Five Tips for Newly Homebound Workers

March 31, 2020 Team Zilliant

One of the many seismic changes foisted upon businesses during the coronavirus outbreak is the very nature of how work gets done. Millions of employees are working remotely, a trend that will continue unabated at least through April (and likely longer) as city lockdown orders and social distancing guidelines are enforced.

For most of our customers, this is uncharted territory. Manufacturers and distributors are learning on the fly how to effectively work from home amidst a torrent of unexpected market upheavals. Sales reps can’t visit customers in person and critical new pricing strategies must be communicated over video conference rather than at branch offices. The team at Zilliant has quite a bit of experience working remotely, so we thought we’d share some tips on how to make the most of it for those that are suddenly juggling work and home life for the first time.

Five Work from Home Tips:

  1. Technology is your best friend

As recently as twenty years ago, a moratorium on office work would have been a crushing blow to productivity. Today we have Zoom, WebEx, Microsoft Teams and other voice and video conferencing services at our disposal. We tell our team at Zilliant to have a bias toward video calling and we recommend the same to our customers. Seeing the other party’s expressions really does add to the communications. If you can’t meet colleagues and customers in person, in 2020 we are lucky because we can still see them. As effective as email is, even when in the office, it’s not always the right internal or external communication method. When a simple call will suffice, go off video to free up bandwidth for others using these services. It’s also important to have a dedicated workstation to conduct voice and video calls where you won’t be disturbed by family, dogs or delivery drivers.

  1. Be a creature of habit

Try to keep as much of your normal routine intact. Your commute may be gone but you should continue to do everything you would have up to the point of getting in the car or on public transit. Many of our team members report the virtues of getting ready, dressing for success and having a good meal before kicking off the workday. Sport coats look great even over a video stream! One team member’s former colleague actually gets in the car and drives around the block before firing up the laptop back in the home office. Whatever works to create that sense of normalcy and get your mind ready to attack the escalating challenges. Throughout the day, if you find yourself having trouble getting down to it, try setting a timer for 20 minutes. Make yourself crank for 20 minutes, take five, then crank again! It’s also very important to build breaks into your schedule. Without the commute and the lunch hour walk to your favorite eatery, you must make a concerted effort to find time to clear your head and even get a little exercise.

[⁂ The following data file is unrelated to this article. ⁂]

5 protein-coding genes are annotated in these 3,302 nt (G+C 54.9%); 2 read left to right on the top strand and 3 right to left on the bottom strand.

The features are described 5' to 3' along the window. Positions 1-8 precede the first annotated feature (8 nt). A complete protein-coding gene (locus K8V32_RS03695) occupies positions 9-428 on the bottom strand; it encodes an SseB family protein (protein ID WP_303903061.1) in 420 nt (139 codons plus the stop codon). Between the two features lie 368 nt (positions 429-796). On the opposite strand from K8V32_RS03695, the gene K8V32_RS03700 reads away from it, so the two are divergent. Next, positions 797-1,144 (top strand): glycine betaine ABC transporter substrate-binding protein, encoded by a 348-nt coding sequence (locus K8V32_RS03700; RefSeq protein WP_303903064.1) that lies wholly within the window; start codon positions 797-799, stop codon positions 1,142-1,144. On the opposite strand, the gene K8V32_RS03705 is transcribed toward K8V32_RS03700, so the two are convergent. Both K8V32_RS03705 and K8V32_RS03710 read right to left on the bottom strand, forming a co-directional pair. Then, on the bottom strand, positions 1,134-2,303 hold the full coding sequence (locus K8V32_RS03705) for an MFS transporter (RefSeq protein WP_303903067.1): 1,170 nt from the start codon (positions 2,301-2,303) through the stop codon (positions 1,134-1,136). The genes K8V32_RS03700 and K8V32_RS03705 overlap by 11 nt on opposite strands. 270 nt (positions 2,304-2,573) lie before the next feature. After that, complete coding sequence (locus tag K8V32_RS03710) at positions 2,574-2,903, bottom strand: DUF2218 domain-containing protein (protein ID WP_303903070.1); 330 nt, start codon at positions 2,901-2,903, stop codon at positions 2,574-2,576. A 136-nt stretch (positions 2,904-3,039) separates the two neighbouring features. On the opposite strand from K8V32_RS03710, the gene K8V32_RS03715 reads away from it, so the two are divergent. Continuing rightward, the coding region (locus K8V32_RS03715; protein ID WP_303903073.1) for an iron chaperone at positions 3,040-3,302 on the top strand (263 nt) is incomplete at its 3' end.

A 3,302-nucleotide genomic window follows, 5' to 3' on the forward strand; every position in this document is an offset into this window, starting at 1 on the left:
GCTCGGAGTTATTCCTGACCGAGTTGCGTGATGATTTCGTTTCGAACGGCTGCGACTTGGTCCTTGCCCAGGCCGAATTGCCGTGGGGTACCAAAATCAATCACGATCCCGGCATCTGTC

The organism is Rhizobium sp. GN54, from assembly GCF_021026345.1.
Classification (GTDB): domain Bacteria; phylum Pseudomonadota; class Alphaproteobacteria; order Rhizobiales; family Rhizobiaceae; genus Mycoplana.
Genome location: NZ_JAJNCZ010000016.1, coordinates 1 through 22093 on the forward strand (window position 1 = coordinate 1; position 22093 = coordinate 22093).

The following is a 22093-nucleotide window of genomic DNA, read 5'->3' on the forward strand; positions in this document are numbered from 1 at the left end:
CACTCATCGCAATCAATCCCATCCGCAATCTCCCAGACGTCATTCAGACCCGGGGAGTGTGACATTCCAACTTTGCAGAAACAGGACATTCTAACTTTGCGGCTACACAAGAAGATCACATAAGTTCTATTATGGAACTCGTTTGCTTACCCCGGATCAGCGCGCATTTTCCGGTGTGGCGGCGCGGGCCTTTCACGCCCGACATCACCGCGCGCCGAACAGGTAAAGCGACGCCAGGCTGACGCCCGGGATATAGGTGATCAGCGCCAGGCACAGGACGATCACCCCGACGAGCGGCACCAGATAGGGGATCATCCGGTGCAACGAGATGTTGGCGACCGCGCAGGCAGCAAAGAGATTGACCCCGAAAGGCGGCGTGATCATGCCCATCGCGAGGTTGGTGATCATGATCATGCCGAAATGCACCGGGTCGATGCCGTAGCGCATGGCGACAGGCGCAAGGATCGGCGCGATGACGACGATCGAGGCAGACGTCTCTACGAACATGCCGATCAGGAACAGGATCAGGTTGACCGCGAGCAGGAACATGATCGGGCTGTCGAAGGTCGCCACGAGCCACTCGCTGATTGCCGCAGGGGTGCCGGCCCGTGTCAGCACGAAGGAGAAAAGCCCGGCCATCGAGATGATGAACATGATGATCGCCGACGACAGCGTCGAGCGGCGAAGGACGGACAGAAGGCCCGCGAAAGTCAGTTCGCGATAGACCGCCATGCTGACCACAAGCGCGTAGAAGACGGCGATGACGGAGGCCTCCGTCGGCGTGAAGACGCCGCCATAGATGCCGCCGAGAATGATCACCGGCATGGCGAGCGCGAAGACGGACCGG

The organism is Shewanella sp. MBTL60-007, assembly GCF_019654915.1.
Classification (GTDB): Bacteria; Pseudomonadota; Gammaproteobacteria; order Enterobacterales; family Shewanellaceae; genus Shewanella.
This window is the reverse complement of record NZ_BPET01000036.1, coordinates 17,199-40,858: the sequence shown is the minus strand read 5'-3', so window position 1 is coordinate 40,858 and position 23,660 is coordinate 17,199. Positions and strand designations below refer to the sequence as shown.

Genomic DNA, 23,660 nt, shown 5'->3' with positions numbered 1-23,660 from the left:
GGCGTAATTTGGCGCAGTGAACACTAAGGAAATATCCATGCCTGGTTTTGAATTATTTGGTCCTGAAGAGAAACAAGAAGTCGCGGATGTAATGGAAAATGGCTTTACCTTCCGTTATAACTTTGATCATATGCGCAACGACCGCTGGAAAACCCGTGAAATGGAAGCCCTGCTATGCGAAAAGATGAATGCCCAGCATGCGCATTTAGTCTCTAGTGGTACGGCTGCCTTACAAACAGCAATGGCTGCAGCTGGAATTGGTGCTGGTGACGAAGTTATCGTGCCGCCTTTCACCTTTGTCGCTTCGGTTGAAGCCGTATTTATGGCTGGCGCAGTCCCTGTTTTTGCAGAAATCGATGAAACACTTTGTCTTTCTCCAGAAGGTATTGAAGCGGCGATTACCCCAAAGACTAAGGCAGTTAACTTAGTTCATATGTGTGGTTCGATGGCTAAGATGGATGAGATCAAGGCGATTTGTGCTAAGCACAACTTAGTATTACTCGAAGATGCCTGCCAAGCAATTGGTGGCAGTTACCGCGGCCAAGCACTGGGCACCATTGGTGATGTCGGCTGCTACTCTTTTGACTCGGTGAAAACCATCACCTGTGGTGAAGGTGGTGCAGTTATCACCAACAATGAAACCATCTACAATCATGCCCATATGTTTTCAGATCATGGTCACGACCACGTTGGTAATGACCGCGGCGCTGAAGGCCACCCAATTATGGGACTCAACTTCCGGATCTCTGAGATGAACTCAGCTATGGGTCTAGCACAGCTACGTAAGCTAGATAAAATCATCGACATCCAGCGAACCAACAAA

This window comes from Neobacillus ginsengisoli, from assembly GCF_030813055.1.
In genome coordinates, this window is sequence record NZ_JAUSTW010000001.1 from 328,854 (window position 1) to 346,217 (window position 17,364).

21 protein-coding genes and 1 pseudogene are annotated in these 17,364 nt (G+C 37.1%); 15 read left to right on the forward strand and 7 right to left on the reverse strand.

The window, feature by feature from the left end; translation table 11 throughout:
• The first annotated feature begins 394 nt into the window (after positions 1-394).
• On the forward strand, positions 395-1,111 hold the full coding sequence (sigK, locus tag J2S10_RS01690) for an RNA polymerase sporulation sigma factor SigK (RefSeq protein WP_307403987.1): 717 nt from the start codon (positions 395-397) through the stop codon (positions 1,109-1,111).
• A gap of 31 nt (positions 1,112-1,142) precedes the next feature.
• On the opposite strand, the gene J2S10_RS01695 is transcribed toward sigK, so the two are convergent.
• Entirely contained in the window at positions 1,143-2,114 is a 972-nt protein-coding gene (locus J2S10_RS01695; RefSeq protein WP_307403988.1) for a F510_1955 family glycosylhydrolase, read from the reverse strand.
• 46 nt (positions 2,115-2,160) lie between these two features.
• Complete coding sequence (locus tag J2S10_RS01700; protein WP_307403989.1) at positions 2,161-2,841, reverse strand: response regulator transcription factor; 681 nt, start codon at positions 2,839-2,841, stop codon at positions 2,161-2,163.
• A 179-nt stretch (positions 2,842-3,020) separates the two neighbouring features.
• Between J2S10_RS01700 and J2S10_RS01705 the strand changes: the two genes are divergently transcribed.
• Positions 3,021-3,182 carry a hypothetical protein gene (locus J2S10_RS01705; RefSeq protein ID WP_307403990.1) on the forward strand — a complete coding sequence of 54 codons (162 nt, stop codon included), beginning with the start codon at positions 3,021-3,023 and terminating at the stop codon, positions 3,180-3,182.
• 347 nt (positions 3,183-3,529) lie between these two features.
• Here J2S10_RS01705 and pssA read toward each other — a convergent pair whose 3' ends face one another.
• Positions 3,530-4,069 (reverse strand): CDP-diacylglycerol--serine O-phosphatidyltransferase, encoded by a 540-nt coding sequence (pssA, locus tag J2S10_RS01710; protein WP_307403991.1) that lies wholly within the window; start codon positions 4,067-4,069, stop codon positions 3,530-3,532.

1. Take advantage of new opportunities

It may seem counterintuitive, but your sales cycle can actually progress faster under current conditions. The inability to travel to your client’s offices means you have a lot more time on your hands. Use it wisely and adopt a high-touch approach. Remember when it was customary to have a two- or three-week delay between a requirements gathering phone call and an actual face-to-face visit? With the latter temporarily out of the question, take the opportunity to follow up sooner. While a sales call conducted over video will never be preferable, at least you can move the ball down the field with fewer logistical hurdles and have a better chance at creating a sense of urgency with two or three meetings in a week.

  1. Set clear goals

Being goal-oriented is always important for success at work and it’s even more apparent now. Set goals for your day, week, month and quarter. Having a clear idea of what to get done at the start of each day helps keep you from squandering time. Bullet Journaling is a great method for keeping yourself accountable in the absence of in-person one-on-ones with your manager. Challenge yourself to reach out to every important customer, partner and prospect regularly – remember, they are going through the same things you are. Free-flowing communication has a way of helping you reach whatever sales or KPI goals you’re currently staring down.

  1. Over-communicate with your reporting structure

It’s a good practice to call your direct reports once a day, even if it’s just to check up on how they’re doing during this tumultuous time. Don’t think of it as micro-management. Rather, consider it your chance to replace the hallway conversations, impromptu status checks and cubicle discussions that would be happening if you were in the office. Focus on deliverables with dates attached to ensure that work keeps progressing. Consider setting up a weekly or biweekly Friday video chat to replicate a sense of community and for team-building purposes. Ideally your upstream management team will be doing this as well, so be sure you are up to date on all the great things your team is getting done when you are asked for status updates.

Most importantly, stay safe and practice social distancing. We will get through this together by following new guidelines and maintaining productivity until we are allowed to return to our normal work lives.

As always, we’re available to chat over email, phone, video conference, etc. Don’t hesitate to contact us. Wishing you well, from our home offices to yours!

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